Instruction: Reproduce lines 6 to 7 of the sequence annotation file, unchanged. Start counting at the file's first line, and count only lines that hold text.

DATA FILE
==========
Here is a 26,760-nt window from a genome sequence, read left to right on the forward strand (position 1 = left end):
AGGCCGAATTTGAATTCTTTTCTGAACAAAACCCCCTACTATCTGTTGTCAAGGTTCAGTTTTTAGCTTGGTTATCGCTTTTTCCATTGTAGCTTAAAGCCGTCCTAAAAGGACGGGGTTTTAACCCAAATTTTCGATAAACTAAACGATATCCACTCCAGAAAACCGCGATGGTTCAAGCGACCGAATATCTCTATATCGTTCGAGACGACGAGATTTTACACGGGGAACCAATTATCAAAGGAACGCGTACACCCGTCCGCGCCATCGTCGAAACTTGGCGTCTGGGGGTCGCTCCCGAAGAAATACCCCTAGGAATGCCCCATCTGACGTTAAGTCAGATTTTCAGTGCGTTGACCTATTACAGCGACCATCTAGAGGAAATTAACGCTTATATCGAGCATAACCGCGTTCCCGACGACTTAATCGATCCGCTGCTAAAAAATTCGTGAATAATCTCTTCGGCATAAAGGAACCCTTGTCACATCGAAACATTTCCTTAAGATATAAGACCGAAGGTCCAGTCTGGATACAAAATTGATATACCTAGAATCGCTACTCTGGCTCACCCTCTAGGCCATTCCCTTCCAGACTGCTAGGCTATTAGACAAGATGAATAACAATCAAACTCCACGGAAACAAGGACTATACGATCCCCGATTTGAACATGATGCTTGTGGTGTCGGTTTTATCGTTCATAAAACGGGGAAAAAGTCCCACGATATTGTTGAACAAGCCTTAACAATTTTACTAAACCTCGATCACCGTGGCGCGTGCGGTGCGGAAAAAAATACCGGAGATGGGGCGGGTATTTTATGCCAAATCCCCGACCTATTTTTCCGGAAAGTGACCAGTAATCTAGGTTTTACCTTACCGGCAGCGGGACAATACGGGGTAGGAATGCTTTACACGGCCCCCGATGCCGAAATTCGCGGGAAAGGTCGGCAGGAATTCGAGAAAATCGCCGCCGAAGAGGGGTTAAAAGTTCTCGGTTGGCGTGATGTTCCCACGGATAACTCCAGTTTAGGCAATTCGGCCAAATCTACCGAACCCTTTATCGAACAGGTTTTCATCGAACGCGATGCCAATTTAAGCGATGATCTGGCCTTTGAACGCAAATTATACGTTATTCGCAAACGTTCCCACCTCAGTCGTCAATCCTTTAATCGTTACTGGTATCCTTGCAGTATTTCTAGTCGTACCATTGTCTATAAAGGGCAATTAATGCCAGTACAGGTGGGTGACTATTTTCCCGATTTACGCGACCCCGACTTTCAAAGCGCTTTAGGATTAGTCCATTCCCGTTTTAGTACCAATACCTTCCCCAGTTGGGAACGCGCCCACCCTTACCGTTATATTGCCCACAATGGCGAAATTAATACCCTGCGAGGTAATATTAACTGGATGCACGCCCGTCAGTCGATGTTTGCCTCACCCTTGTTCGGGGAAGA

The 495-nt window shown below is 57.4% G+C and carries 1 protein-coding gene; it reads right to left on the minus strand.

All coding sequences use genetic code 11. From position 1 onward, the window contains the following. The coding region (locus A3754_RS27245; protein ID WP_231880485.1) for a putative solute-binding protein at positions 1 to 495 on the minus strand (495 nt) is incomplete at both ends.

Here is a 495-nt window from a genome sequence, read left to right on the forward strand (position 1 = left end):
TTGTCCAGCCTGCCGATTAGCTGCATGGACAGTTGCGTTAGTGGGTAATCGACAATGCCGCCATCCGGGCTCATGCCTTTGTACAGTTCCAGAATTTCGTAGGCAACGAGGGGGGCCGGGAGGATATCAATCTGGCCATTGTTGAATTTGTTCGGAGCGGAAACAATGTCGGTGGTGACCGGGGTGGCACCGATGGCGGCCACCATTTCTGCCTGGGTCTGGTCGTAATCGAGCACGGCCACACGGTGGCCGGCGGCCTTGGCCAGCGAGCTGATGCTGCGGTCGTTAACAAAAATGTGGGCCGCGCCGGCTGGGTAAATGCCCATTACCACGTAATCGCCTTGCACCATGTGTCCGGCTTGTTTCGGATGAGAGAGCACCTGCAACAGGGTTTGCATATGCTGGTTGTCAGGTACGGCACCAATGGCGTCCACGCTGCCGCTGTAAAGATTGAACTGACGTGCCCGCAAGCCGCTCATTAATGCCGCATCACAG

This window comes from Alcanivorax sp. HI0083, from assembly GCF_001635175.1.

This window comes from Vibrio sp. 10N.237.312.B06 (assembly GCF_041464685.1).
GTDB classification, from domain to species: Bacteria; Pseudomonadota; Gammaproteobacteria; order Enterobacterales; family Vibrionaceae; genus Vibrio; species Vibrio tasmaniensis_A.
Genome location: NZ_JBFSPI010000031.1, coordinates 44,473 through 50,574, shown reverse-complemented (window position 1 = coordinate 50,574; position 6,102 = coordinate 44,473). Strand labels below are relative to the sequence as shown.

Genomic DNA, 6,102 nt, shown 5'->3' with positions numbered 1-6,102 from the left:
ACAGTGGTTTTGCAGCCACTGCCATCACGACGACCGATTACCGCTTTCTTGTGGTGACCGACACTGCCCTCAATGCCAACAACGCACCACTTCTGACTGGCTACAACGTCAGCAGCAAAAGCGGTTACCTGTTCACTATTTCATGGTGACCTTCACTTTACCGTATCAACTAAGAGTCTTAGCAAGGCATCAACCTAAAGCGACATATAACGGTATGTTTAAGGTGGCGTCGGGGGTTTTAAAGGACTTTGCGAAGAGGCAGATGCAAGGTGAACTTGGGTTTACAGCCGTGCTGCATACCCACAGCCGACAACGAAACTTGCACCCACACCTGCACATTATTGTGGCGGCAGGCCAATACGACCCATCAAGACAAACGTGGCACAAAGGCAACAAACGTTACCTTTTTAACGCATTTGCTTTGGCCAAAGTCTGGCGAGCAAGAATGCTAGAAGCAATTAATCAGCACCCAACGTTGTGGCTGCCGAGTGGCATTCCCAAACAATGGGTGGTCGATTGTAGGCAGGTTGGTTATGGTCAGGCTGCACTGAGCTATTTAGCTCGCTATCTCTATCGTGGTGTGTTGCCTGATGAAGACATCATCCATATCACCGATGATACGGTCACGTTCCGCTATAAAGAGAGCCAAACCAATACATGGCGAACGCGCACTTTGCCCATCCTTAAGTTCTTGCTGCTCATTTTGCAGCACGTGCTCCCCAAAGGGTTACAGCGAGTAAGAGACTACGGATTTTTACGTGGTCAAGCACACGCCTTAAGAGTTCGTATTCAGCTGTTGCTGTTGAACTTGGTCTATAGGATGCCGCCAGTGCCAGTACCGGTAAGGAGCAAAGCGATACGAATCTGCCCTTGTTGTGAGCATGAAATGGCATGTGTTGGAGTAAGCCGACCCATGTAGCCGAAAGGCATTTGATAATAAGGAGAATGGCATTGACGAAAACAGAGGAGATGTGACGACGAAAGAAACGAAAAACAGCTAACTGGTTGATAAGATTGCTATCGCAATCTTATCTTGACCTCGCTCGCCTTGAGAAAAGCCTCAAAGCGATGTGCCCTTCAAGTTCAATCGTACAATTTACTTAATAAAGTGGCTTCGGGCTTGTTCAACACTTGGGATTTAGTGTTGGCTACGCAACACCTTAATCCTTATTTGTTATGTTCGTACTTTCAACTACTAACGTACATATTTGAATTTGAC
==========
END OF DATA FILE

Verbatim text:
TTGTCCAGCCTGCCGATTAGCTGCATGGACAGTTGCGTTAGTGGGTAATCGACAATGCCGCCATCCGGGCTCATGCCTTTGTACAGTTCCAGAATTTCGTAGGCAACGAGGGGGGCCGGGAGGATATCAATCTGGCCATTGTTGAATTTGTTCGGAGCGGAAACAATGTCGGTGGTGACCGGGGTGGCACCGATGGCGGCCACCATTTCTGCCTGGGTCTGGTCGTAATCGAGCACGGCCACACGGTGGCCGGCGGCCTTGGCCAGCGAGCTGATGCTGCGGTCGTTAACAAAAATGTGGGCCGCGCCGGCTGGGTAAATGCCCATTACCACGTAATCGCCTTGCACCATGTGTCCGGCTTGTTTCGGATGAGAGAGCACCTGCAACAGGGTTTGCATATGCTGGTTGTCAGGTACGGCACCAATGGCGTCCACGCTGCCGCTGTAAAGATTGAACTGACGTGCCCGCAAGCCGCTCATTAATGCCGCATCACAG

This window comes from Alcanivorax sp. HI0083, from assembly GCF_001635175.1.